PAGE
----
She has published a substantial number of research articles, book chapters and technical reports that have significantly contributed to the advances of wildland fire science across a broad range of fuel types (forest, grass, shrubland) and topic areas including fire propagation, fuel consumption, fuel moisture dynamics and fire danger.
Since completing her PhD at the University of New South Wales in 1987 Anderson has played a pivotal role in the development of an effective international fire behavior research community. Her mentoring role in supporting aspiring scientists through the complex physical attributes of wildland fire research while maintaining a patient considerate approach is second to none. Both in Europe, Australia and New Zealand a generation of current leaders in fire science can be identified as being her direct students and/or having closely worked with her in their early careers. Her Short-courses on fire behavior delivered in the early 90’s to late 2000’s in Coimbra, Portugal provided early career fire behavior researchers with a clear view of a cluttered, and sometimes chaotic field with multiple and sometimes competing research approaches.
In addition to Anderson’s unparalleled academic work, she also devoted substantial energy to support and advise fire and land management agencies in Australia and New Zealand. Anderson established a bridge between complex scientific results and the needs of end users, providing advice on the most appropriate science to support fire management organization’s processes and decision making.
Anderson has retired from the School of Physical Environment and Mathematical Sciences, Australian Defence Force Academy, University of New South Wales, Canberra but she has continued to actively contribute to advancing wildland fire science through publication of scientific papers, mentoring early career scientists, and advising and training fire and land managers.
It can be easily stated that without Anderson’s contribution to fire science the current capability to predict fire propagation in Australia and elsewhere in the world would be greatly diminished, with inherent negative repercussions to the safety of fire fighters and the public alike.
Dr. Anderson’s award was presented at the Sydney, Australia conference.
Dr. Mark Finney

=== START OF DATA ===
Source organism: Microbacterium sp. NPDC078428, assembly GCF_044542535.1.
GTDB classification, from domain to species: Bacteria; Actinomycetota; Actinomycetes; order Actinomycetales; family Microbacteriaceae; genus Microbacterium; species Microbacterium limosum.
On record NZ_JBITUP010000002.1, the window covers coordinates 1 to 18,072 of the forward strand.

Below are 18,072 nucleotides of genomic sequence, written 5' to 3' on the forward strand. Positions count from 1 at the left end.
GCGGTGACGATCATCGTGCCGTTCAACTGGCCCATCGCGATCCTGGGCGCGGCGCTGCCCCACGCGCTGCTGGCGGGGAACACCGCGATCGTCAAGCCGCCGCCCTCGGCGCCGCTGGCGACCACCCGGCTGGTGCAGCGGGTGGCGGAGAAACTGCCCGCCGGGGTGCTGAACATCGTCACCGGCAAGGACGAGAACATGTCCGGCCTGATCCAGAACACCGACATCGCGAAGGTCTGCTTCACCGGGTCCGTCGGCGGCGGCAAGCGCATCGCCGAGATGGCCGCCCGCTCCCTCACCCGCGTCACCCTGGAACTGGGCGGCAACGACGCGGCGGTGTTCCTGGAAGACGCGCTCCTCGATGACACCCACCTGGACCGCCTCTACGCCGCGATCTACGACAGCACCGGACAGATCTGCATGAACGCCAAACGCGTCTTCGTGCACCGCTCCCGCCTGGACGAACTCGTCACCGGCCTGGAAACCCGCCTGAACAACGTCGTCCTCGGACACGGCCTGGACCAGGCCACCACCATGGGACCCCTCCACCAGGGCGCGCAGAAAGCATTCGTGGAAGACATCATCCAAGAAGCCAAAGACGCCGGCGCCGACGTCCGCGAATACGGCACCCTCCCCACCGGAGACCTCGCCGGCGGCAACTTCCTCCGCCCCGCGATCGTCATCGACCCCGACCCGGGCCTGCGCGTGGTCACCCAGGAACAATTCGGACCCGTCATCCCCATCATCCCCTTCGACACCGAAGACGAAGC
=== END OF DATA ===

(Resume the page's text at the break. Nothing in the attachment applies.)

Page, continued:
Research Scientist, U.S. Forest Service. Missoula Fire Sciences Laboratory. Missoula, MT.
Dr. Mark Finney has made highly significant contributions to wildland fire science through research in fire behavior. This research has involved fire behavior fundamentals and how key they are to understanding the opportunities for improving fire behavior modeling, especially for crown fires. He has led efforts to develop quantitative risk assessment that is essential to evaluating cost-effective operations in fire management.
He is best known as the father of FARSITE, the world’s most successful wildfire behavior model, which is now an essential component of Forestry Agencies, Firefighting Command Centers and Fire Ecology Departments across the world.
FARSITE has been used since 1995 to model spatial fire behavior throughout the world. The model allows both suppression and prescribed fire managers to estimate more accurately where fires might burn, their potential intensity, spotting potential, use of different fire management tactics, and how to better deploy human resources. Before its development all fire simulations were one-dimensional, had no spatial component, and could not take landscape considerations into account. Also before FARSITE, fire behavior analysis work was done by a long and tedious manual process, often too slow to inform Command Centers. Finney’s work has paved the way for the development of similar computer models, and multiple fire behavior models in the US, Canada and Australia.
Not only are Finney’s fire modeling contributions a standalone tool for foresters, ecologists and firefighters across the world, but FARSITE is now available as part of the U.S. Wildland Fire Decision Support System (WFDSS) that is used in planning on every large and long duration federal wildland fire.
But his contributions do not stop there, Finney has supported wildland fire science in other areas, including, but not limited to:
- Co-creating FlamMap, the software for fire mapping and analysis system used to study potential fire behavior across the landscape);
- Serving as team leader for the development of national Wildland Fire Investment Planning System (WFIPS) software designed for spatial modeling of initial attack, fuel treatment effects, and large fire costs to inform five federal land management agencies;
- Developing the Fire Spread Probability Model (FSPro) to aid managers in determining the probability of where and how a fire may spread to; and,
- Led development of tools available in the Wildland Fire Decision Support System (WFDSS) in the U.S., which has received numerous awards and recognition, including the Forest Service Chief’s Science and Technology Award twice and the Federal Laboratory Consortium Award for Technology Transfer.
His current research focuses on the study of fire spread in deep and discontinuous fuel beds, which will improve understanding of the fire behaviors that are not understood and able to be predicted today, such as crown fire. He is also investigating fire simulation for the purposes of risk assessment, to support the development of two major fire management systems, WFDSS and the Fire Planning Analysis (FPA). The Fire Spread Probability model (FSPro) is used in WFDSS to estimate the probability of impact of an ongoing large fire. A similar model, FSIM, is used to estimate burn probability and variability in fire behavior across large landscapes.
There is no doubt that through his scientific contributions, Finney has greatly improved our understanding of fire behavior and advanced wildland fire science worldwide.
Dr. Finney is out of the country and his award will be presented at a later date.